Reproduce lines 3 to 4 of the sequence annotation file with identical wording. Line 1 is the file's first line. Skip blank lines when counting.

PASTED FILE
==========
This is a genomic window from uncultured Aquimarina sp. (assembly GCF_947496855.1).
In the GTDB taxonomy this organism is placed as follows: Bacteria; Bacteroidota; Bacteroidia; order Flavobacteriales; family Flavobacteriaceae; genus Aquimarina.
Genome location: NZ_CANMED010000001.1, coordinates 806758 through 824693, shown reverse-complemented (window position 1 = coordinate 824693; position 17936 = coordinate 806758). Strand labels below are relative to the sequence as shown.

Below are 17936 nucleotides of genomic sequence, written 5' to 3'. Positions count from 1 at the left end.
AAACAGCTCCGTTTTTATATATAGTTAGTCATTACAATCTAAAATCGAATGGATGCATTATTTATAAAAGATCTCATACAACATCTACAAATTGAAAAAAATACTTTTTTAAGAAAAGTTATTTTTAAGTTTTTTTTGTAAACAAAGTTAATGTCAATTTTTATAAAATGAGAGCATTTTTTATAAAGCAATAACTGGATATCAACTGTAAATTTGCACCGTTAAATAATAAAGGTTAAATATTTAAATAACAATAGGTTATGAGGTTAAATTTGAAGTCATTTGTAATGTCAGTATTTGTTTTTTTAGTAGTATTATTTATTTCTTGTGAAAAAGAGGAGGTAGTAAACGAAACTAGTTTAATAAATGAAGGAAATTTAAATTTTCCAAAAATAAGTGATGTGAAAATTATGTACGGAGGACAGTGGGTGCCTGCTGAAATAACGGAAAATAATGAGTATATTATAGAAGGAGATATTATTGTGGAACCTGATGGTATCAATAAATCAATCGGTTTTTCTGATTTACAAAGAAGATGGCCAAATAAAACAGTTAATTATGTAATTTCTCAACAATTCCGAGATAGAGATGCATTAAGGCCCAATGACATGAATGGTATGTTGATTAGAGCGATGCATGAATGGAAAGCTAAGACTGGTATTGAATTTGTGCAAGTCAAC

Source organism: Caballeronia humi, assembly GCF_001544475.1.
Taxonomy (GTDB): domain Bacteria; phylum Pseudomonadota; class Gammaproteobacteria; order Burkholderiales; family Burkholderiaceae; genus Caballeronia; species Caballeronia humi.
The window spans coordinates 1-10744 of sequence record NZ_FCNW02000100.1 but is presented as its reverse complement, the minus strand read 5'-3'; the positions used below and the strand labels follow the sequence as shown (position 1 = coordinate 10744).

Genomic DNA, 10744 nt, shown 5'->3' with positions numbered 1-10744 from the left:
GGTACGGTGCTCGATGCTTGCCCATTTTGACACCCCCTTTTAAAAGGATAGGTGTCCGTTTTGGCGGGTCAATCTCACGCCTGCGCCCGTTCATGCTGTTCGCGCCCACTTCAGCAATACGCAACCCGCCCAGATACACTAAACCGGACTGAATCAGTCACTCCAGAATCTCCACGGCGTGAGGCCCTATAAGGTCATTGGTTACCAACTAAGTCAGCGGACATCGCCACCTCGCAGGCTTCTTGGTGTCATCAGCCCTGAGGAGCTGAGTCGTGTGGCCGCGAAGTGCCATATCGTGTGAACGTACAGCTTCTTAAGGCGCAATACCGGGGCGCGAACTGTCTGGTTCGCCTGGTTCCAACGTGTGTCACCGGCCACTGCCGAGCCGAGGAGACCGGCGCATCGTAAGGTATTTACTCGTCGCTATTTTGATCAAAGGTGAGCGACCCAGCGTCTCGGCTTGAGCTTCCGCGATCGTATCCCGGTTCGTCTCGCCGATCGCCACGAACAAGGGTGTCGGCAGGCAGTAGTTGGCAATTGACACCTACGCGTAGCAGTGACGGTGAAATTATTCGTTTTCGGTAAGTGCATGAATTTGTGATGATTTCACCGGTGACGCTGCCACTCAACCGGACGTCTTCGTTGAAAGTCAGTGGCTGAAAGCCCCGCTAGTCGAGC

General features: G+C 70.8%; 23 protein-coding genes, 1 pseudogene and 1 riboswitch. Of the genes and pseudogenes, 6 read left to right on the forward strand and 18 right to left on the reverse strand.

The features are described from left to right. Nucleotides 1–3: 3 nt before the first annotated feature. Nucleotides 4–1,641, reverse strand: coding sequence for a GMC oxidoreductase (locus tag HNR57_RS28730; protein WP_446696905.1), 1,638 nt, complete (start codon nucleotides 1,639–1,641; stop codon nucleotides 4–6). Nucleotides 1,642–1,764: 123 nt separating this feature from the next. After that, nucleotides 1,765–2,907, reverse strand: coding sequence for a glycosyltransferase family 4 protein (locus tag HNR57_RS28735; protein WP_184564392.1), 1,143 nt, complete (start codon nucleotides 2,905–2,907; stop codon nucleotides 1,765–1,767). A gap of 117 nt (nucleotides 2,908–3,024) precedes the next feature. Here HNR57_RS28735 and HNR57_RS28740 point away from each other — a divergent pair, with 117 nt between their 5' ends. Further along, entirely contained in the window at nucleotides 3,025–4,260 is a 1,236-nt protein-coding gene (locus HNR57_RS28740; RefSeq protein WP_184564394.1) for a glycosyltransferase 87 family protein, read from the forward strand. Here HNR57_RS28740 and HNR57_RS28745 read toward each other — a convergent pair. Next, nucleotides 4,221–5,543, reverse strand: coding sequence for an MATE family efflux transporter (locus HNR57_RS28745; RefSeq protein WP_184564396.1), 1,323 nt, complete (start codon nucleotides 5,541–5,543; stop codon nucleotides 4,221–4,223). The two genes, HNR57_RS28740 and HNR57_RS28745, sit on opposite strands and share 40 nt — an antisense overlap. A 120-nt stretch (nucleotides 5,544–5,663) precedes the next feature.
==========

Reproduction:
Genome location: NZ_CANMED010000001.1, coordinates 806758 through 824693, shown reverse-complemented (window position 1 = coordinate 824693; position 17936 = coordinate 806758). Strand labels below are relative to the sequence as shown.

Below are 17936 nucleotides of genomic sequence, written 5' to 3'. Positions count from 1 at the left end.